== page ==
Environmentalists have been quietly grumbling about the Obama administration for months. Now one of the country's most prominent conservationists — former Interior Secretary Bruce Babbitt — is retaking the public stage to scold President Obama.
Wind gusts of 35 mph or more and timber that has less moisture than what you'd get if you bought kiln-dried lumber at your local hardware store are combining to make this a critical day for the several thousand firefighters battling the huge wildfire in northeast Arizona.
Japan has doubled its estimate for the amount of radiation leaked by the crippled Fukushima nuclear plant, but the process of evacuating the zone around the plant has not been smooth.
In some villages where evacuation orders have been issued, Japanese residents have stayed put.
The village of Iitate, about 20 miles from the plant, has radiation levels well above those considered safe. But it appears there are still quite a few people in the village, including one couple busy in their fields.
The Black Angels' music is hardly the stuff of stripped-down acoustic confessionals: It's the sound of a distant rumble, possibly beamed from a garage in the early '70s. So when we got word that the Austin-based psych-rock band would go acoustic for this Tiny Desk Concert in the NPR Music offices, a mystery was born: namely, "Huh?"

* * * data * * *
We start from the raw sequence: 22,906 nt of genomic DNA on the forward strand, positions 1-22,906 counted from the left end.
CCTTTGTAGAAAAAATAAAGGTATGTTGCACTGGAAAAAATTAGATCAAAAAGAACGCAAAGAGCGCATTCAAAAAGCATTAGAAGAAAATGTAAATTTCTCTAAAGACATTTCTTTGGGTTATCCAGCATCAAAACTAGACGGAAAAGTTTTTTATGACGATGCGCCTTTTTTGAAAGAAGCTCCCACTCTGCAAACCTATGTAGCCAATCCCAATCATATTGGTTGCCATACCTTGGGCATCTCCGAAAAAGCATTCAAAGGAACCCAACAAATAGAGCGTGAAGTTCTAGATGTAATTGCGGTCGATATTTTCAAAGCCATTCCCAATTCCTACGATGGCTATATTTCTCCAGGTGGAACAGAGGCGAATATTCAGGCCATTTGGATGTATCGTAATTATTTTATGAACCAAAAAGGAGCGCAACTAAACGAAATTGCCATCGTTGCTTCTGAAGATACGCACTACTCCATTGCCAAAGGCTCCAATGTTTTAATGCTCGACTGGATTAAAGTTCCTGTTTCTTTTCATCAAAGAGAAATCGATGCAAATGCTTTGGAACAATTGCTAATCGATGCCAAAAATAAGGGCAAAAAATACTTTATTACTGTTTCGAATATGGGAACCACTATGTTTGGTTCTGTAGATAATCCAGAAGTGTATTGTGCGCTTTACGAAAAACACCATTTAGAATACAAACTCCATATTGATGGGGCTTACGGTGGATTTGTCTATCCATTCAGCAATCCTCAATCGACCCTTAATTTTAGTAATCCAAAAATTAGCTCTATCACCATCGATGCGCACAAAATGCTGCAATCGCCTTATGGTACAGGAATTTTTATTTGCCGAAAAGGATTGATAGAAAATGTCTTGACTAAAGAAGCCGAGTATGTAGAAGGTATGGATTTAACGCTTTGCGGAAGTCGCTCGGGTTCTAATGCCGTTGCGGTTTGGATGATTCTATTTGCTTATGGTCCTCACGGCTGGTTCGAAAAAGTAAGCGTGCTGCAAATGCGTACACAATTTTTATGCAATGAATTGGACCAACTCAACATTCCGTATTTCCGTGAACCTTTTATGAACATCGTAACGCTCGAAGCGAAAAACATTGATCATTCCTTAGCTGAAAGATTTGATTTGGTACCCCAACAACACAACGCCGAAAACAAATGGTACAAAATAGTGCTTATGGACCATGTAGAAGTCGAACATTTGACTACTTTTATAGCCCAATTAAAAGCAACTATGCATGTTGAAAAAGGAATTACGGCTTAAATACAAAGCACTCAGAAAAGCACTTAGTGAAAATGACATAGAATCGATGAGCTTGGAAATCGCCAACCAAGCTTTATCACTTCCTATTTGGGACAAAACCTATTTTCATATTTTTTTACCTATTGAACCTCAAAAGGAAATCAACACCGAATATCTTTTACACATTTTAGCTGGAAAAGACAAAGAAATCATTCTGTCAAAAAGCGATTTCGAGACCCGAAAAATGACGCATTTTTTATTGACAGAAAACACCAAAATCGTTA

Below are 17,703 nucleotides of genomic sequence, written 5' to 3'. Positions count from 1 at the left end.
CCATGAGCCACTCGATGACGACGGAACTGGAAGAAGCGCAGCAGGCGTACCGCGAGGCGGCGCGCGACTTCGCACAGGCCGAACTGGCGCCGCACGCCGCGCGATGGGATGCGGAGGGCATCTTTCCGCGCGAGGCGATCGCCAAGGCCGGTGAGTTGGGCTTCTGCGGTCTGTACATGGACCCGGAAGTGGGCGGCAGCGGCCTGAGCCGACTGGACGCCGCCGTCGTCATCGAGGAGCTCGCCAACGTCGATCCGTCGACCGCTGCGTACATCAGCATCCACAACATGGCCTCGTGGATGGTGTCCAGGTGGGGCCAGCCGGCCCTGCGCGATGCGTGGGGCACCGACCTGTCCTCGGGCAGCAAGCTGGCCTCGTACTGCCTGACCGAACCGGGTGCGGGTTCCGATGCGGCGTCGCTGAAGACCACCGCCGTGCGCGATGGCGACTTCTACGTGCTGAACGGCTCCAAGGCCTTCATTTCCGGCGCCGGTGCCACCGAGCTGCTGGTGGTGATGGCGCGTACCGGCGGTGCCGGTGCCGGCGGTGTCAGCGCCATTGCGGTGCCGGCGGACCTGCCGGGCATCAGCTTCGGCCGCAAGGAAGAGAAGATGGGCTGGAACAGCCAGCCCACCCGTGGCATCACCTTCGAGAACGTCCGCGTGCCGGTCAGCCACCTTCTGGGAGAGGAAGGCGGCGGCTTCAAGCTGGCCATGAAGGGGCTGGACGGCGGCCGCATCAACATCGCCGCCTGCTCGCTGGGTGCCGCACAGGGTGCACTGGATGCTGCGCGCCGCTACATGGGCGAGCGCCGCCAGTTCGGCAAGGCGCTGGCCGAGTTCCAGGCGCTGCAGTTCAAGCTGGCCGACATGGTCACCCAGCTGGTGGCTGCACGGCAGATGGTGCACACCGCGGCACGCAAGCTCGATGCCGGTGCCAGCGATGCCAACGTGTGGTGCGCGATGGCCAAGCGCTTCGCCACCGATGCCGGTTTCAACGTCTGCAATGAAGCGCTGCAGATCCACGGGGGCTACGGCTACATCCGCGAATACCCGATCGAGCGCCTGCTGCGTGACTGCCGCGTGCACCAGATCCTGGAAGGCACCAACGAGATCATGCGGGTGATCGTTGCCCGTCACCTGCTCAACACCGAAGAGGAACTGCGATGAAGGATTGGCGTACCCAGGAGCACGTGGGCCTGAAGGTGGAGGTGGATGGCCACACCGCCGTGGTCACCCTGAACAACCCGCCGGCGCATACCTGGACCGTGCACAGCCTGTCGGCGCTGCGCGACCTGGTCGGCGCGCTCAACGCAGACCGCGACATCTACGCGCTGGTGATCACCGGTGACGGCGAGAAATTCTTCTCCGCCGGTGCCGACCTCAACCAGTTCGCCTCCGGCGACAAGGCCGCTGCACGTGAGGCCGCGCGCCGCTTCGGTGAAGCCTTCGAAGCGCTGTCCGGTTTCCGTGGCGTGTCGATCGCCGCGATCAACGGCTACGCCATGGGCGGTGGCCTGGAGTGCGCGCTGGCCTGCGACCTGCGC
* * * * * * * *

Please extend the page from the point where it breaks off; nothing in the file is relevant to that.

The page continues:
Some tough budget decisions are expected today when Lexington’s Urban County Council convenes. One of the items up for debate is the future of police escorts for Lexington area funerals. The future of police escorts for funeral processions could be decided Thursday at Lexington’s city hall. Hoping to cut costs, Mayor Jim Gray wants to eliminate the service. However, former Urban County Council member Jim Combs, who helped launch the service in 1980, says the escorts protect the processions.
Congressional Democrats spell "distraction" a lot differently than most everyone else these days. They spell it w-e-i-n-e-r.
Rep. Anthony Weiner may want to tough it out through the current scandal. But his crisis is taking a predictable trajectory in the wake of his Monday admission that he sent lewd photos and engaged in explicit online conversations with several women.
"Economic activity generally continued to expand" in most parts of the country over the past six to seven weeks, "though a few districts indicated some deceleration," the Federal Reserve just reported in its latest Beige Book review of conditions around the nation.
Western Kentucky University is hosting an international conference dedicated to the study of a familiar local landscape. Southcentral Kentucky, home to plentiful caves and sinkholes, is a part of a karst landscape, making it an appropriate spot for this conference. Karst landscapes - landscapes created by water in a carbonate rock setting, such as limestone or gypsum - include features such as sinkholes, springs and caves. Eighty conference participants represent 16 nations.
About 50 people attended a Whitley County UNITE Coalition forum Monday evening to discuss the impact of Kentucky's new 150-page penal code reform act, and whether the pros of the new law outweigh the cons of it. Proponents say the reform is Kentucky getting "smart" on crime, while critics say it is the state getting "softer" on crime sacrificing public safety to save money. The consensus of the group, if there was one, is that eventually the new law will probably help Kentucky's recidivism rate among criminals namely drug offenders, but that the crime rate might get worse under the new reforms before it gets better.